This a great story - a family saga about the secrets underlying a failing marriage that culminates in a completely unexpected conflagration that has the power to restore the shaken union. There are two, interwoven stories: a present-day one about the man, his wife and his mistres - all of whom have set in motion a plan that can only result in the wife's discovery of the affair - and a story set in the early nineteen sixties, describing some mysterious evetns that took place among the parents of this man and wife. I loved everything about this book, from the unbearable tension of watching the husband about to be caught out in his lies, to the gradual revelation about what happened so long ago to doom this marriage. But what blew me away was the ending - a double ending, actually - that reveals the mystery of the past, and also brings the players of the present-day story into an unforgettable, dramatic confrontation. "Drowning Ruth" is my all-time favorite novel, and it is great to see Schwarz returning to that territory of family secrets and the mystery of marital passion.

Penetrating look at marriage

I didn't know what to expect from this book (I haven't read Schwartz's other books), but I found its evocation of time and place pitch-perfect, its dissection of character probing but generous, and its examination of marriage penetrating and poignant. Moreover, it's a page-turning suspense novel. I really loved this book--and I'm turning next to All is Vanity.

"If he was in trouble it would be Ginny he'd call out for"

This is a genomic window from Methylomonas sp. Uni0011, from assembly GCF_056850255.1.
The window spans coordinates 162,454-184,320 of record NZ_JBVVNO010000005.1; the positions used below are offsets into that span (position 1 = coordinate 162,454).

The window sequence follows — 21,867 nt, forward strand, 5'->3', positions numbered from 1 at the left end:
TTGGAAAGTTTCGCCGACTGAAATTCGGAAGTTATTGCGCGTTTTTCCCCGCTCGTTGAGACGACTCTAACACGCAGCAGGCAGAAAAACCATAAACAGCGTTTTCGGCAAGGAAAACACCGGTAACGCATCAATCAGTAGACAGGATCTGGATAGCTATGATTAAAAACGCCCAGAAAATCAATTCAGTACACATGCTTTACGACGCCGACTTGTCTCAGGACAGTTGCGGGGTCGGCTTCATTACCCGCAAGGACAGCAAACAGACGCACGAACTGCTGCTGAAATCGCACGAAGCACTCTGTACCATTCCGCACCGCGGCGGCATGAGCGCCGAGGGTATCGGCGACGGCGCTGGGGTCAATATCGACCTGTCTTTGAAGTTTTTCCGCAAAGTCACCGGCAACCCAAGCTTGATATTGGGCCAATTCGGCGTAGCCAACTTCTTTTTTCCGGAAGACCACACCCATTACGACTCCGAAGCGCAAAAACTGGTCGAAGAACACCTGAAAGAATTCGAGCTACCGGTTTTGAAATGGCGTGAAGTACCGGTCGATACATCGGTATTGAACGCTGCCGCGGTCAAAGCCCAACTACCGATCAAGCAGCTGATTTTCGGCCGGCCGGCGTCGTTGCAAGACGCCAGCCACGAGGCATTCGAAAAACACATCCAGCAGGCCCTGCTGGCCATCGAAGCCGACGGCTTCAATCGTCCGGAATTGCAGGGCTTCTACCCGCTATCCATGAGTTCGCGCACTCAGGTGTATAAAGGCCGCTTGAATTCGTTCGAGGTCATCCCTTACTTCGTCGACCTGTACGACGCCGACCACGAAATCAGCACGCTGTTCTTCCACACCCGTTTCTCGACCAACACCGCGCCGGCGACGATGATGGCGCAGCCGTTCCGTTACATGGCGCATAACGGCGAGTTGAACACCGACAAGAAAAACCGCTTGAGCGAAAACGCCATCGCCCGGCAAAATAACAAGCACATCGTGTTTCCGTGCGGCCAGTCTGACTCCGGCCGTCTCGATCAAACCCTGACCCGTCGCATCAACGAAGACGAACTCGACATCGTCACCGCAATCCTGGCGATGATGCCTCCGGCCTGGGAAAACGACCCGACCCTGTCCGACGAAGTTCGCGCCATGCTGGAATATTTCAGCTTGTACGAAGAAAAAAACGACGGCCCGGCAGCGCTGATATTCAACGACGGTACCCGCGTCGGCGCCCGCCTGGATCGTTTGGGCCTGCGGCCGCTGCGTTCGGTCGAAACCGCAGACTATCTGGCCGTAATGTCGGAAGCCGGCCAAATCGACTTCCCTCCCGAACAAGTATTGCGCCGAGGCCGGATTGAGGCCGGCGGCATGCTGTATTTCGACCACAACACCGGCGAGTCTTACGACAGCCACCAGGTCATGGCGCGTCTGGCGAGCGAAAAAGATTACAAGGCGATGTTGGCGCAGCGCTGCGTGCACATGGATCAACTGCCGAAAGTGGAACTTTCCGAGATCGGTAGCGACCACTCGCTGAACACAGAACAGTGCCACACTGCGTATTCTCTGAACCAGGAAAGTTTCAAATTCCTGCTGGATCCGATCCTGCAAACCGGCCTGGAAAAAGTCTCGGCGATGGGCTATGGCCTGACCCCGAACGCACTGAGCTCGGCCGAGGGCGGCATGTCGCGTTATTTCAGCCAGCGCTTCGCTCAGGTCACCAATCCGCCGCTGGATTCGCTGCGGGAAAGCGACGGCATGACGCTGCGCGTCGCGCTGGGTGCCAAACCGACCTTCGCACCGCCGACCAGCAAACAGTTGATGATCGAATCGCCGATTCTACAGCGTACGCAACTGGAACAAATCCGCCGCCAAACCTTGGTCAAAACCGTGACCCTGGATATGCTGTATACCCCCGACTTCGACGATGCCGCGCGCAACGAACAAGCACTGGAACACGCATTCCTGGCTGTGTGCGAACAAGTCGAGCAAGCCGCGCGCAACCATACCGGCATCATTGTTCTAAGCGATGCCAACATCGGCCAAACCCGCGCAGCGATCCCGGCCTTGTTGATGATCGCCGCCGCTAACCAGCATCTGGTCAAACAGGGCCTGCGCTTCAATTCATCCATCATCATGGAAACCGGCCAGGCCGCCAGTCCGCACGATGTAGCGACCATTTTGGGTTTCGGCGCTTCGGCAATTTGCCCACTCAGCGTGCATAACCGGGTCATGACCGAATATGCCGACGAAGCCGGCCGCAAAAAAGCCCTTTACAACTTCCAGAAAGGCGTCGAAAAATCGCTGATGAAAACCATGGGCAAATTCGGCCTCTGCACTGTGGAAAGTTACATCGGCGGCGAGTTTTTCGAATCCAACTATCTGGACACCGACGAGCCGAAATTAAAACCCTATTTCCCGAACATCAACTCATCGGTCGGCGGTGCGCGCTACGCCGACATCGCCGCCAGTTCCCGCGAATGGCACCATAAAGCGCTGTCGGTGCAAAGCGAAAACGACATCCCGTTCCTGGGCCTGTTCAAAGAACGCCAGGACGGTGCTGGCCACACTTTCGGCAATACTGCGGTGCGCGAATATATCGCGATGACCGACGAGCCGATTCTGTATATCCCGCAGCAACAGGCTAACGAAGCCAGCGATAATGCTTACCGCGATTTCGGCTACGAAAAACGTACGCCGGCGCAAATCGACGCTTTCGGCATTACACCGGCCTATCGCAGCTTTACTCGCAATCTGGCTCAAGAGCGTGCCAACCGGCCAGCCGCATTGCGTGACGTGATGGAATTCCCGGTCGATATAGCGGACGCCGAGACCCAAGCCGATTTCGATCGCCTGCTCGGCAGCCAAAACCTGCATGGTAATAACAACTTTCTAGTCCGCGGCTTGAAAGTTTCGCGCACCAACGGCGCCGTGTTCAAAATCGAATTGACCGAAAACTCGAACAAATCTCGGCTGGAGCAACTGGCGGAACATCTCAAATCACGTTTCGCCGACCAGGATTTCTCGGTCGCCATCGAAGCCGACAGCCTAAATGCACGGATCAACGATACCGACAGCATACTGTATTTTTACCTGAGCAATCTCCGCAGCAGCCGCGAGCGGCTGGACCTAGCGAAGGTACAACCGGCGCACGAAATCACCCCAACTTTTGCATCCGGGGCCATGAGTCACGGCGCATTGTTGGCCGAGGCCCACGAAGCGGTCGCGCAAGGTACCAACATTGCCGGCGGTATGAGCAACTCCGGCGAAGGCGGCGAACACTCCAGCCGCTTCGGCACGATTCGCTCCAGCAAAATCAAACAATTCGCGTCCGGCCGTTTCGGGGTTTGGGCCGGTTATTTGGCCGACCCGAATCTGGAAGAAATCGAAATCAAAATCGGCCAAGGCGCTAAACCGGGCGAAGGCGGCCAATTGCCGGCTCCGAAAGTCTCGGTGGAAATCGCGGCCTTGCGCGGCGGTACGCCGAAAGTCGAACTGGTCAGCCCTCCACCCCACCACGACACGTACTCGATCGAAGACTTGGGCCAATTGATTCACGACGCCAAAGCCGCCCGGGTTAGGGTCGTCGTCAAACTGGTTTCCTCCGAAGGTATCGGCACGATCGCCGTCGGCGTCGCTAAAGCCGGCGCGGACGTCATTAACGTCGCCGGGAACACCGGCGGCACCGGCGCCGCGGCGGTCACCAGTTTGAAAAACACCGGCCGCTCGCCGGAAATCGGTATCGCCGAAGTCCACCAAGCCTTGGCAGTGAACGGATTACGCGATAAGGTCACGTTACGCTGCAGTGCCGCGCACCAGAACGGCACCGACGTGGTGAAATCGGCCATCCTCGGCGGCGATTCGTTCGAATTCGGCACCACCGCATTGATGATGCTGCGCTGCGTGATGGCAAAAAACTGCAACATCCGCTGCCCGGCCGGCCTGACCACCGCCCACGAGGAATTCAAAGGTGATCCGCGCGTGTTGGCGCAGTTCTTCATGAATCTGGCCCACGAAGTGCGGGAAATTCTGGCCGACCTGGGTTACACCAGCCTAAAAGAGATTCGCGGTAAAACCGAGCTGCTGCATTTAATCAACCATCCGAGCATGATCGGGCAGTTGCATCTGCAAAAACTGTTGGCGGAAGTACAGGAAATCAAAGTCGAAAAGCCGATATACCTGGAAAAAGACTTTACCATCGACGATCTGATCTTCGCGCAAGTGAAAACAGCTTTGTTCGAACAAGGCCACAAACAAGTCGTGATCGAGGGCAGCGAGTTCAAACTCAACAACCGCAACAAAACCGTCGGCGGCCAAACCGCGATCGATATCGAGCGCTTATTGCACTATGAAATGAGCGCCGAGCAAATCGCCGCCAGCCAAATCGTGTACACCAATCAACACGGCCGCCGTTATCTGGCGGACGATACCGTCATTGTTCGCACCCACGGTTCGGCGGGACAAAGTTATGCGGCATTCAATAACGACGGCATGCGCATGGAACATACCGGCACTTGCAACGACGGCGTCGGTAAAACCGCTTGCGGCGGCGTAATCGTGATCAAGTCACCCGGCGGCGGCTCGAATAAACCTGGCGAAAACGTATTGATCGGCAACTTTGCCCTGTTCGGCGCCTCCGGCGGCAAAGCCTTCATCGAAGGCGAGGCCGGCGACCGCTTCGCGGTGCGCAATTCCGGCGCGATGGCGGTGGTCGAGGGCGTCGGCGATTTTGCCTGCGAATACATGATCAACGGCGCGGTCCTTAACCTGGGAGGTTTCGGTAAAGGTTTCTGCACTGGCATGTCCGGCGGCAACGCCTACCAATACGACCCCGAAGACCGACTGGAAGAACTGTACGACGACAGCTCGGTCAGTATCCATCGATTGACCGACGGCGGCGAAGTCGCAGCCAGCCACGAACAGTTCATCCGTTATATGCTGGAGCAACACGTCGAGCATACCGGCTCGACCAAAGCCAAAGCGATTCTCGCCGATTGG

Jon, who works at an advertising agency has been married to Ginny, a landscape artist, for almost twenty years. He loves his wife, but theirs has become a predictable marriage, with Ginny constantly obsessed with her ability to get pregnant and the hope that a child will perhaps provide the panacea to all of their troubles. Although Ginny had once suffered a terrible accident, the doctors assured her that one day she would be able to have children. This knowledge, however does little to appease her sense of insecurity in herself and in Jon's commitment to her and in her marriage. Jon thinks Ginny is overreacting to the assumed prospects of having a child and although he readily admits to marrying for love and loyalty, enjoying a more than comfortable middle-class life, he's recently fallen into an affair with his work partner Freddi. As the novel opens, Jon is frantically soaking up Freddi's seductive emails, furtively sneaking behind his wife's back, the thoughts of Freddi's sharpness and softness always present in his consciousness. For her part, Freddi is in thrall to Jon's charisma. Although she's content to stay the mistress and the other woman, she still holds a glimmer of hope that only she is his "real love. " When Jon conceives of the plan to spend the day with Ginny at Summerfest, a local county fair, in the hope they can revisit a scene from their youth, a time they'd been so vigorously happy, Ginny responds by telling him she's booked up with appointments. It is this reaction that once again leaves Jon feeling unmoored. A basically good man, Jon resolves to finish it with Freddi, he loves Ginny and the thought of losing her fills him with a dark and breathless panic, but it doesn't stop him from wanting to feel connected to his early sexual impulses through his affair with Freddi. Central to Schwartz's story are the subtle shifts and changes that occur in the relationships between these three people, reflected in Ginny's reluctance to confront the truth even as she remains ignorant of Jon's philandering; and Jon as he frantically hides behind the growing problems of his marriage; and Freddi, her resentment at the situation rising like a "geyser in her chest" as she realizes she cannot count on anything from Jon, least of all a lifetime of commitment. And she's always conscious of the fact that Jon's debt to Ginny never seems to diminish. A number of secondary characters circle this threesome sometimes offering advice and consolation and at other times judgment. Jon's best friend and work buddy, Mark Kaiser offers a measure of moral stability, while Jon is forced to close his eyes against the memory of disgust he constantly feels is emanating from his friend. There's also Ethan who harbors a dangerous obsession for Freddi, originating from when they met in his first year of law school. Ethan spends his days obsessing and stalking his muse, constantly battling the unbearable feeling that Freddi is pulling away from him, and "that